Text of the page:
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  1. Mount Vesuvius - Wikipedia

    en.wikipedia.org › wiki › Mount_Vesuvius

    Vesuvius consists of a large cone partially encircled by the steep rim of a summit caldera caused by the collapse of an earlier and originally much higher structure. The eruption of Mount Vesuvius in AD 79 destroyed the Roman cities of Pompeii, Herculaneum, Oplontis and Stabiae, as well as several other settlements.

    • 25,000 years before present to 1944;, age of volcano = c. 17,000 years to present
    • 17–23 March 1944
    • 1,281 m (4,203 ft)
    • 1,232 m (4,042 ft)
  2. Vesuvius is the only active volcano in mainland Europe, and has produced some of the continent's largest volcanic eruptions. Located on Italy's west coast, it overlooks the Bay and City of Naples and sits in the crater of the ancient Somma volcano.

    • 40°49′ N 14°26′ E
    • West coast of Italy
    • 1,281 m (4,000 feet)
    • Complex
  3. Vesuvius | Facts, Location, & Eruptions | Britannica

    www.britannica.com › place › Vesuvius

    Vesuvius, also called Mount Vesuvius or Italian Vesuvio, active volcano that rises above the Bay of Naples on the plain of Campania in southern Italy. Its western base rests almost upon the bay. The height of the cone in 2013 was 4,203 feet (1,281 metres), but it varies considerably after each major eruption.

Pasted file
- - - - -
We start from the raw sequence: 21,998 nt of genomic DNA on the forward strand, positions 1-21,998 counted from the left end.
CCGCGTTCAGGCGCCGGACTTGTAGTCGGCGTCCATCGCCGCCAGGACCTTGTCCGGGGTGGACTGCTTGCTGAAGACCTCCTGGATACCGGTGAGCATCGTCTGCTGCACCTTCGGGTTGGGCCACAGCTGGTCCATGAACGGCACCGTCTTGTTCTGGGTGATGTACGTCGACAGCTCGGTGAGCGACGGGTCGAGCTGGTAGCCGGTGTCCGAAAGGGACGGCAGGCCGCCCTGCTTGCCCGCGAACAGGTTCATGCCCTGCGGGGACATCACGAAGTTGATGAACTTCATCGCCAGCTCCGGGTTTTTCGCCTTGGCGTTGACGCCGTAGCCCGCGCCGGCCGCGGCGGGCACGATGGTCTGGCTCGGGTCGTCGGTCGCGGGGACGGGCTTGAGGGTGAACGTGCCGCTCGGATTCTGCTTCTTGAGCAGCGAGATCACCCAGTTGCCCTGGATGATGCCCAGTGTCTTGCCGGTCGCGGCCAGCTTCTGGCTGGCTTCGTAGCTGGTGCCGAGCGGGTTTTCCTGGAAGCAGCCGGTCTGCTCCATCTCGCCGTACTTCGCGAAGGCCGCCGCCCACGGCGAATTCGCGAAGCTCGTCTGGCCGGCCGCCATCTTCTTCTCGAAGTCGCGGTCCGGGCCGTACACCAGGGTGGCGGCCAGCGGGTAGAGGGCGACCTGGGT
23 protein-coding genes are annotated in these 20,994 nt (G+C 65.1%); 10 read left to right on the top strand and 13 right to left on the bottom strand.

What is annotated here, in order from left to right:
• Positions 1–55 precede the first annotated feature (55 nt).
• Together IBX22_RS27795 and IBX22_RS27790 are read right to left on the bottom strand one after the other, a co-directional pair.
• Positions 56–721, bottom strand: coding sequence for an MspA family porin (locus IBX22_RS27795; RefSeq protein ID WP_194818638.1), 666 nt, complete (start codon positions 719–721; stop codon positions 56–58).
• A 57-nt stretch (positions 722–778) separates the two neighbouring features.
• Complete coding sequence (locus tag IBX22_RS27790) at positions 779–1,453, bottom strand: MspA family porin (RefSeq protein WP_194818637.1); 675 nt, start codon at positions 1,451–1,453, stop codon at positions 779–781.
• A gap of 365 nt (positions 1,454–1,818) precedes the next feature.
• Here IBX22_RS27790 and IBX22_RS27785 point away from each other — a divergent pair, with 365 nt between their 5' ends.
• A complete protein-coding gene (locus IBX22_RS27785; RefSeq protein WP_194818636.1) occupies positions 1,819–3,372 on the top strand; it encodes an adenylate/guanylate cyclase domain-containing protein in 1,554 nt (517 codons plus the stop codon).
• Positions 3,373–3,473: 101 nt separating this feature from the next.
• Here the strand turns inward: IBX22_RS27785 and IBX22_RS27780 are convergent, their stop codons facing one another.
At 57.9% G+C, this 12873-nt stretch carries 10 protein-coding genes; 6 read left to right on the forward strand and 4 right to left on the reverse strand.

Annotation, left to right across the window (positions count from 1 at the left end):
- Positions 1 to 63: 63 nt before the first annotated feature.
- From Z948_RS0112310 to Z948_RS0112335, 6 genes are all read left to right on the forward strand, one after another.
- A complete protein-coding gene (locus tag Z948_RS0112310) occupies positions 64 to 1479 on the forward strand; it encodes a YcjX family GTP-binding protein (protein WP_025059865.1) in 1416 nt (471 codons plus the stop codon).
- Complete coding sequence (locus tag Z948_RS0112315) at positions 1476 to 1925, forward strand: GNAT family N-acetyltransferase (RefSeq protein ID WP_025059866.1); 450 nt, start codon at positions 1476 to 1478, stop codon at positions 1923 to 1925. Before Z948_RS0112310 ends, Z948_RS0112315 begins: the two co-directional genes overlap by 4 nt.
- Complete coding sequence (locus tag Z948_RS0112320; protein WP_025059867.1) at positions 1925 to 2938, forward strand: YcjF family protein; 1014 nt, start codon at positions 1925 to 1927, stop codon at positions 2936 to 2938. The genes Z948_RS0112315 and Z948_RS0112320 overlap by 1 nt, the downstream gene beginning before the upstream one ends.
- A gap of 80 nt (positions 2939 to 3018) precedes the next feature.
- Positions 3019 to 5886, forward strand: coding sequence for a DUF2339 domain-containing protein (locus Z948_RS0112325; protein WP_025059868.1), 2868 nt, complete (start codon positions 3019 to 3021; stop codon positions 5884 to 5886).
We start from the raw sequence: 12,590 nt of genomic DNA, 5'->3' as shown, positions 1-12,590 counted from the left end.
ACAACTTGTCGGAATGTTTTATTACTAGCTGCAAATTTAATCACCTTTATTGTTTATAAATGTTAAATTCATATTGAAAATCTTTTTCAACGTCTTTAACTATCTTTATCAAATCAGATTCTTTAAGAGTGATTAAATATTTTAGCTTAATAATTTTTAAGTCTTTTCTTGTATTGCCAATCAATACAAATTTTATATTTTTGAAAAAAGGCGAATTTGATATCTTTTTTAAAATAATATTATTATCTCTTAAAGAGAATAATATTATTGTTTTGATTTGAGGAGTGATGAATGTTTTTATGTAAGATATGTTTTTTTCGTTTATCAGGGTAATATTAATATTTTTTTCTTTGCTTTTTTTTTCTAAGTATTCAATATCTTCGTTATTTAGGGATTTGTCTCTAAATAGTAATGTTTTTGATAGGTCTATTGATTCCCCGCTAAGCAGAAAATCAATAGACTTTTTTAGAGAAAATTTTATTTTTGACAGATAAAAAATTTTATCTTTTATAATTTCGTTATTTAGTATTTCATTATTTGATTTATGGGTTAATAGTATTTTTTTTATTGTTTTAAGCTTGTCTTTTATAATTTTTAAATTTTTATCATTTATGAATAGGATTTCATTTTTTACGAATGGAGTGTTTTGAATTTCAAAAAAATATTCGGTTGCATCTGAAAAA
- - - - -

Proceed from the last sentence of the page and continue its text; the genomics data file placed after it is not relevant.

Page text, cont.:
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  5. Mount Vesuvius - Tours and Day Trips to Vesuvius

    www.visitpompeiivesuvius.com › en › vesuvius

    Mount Vesuvius is one of only two active volcanos in Continental Europe and stands about 1281 meters tall, with a symmetrical central cone and steep wooden slopes. The whole of the Mount Vesuvius National Park is both beautiful and productive, dotted with small farms and wineries planted with heirloom varietals boasting a unique terroir.

  6. Pompeii, Italy: Mount Vesuvius Eruption & Facts - HISTORY

    www.history.com › topics › ancient-history
    • Life in Pompeii
    • Mount Vesuvius
    • D.
    • Rediscovering Pompeii

    Greek settlers made the town part of the Hellenistic sphere in the 8th century B.C. An independently-minded town, Pompeii fell under the influence of Rome in the 2nd century B.C. and eventually the Bay of Naples became an attraction for wealthy vacationers from Rome who relished the Campania coastline. By the turn of the first century A.D., the town of Pompeii, located about five miles from the mountain, was a flourishing resort for Rome’s most distinguished citizens. Elegant houses and elaborate villas lined the paved streets. Tourists, townspeople and slaves bustled in and out of small factories and artisans’ shops, taverns and cafes, and brothels and bathhouses. People gathered in the 20,000-seat arena and lounged in the open-air squares and marketplaces. On the eve of that fateful eruption in 79 A.D., scholars estimate that there were about 12,000 people living in Pompeii and almost as many in the surrounding region.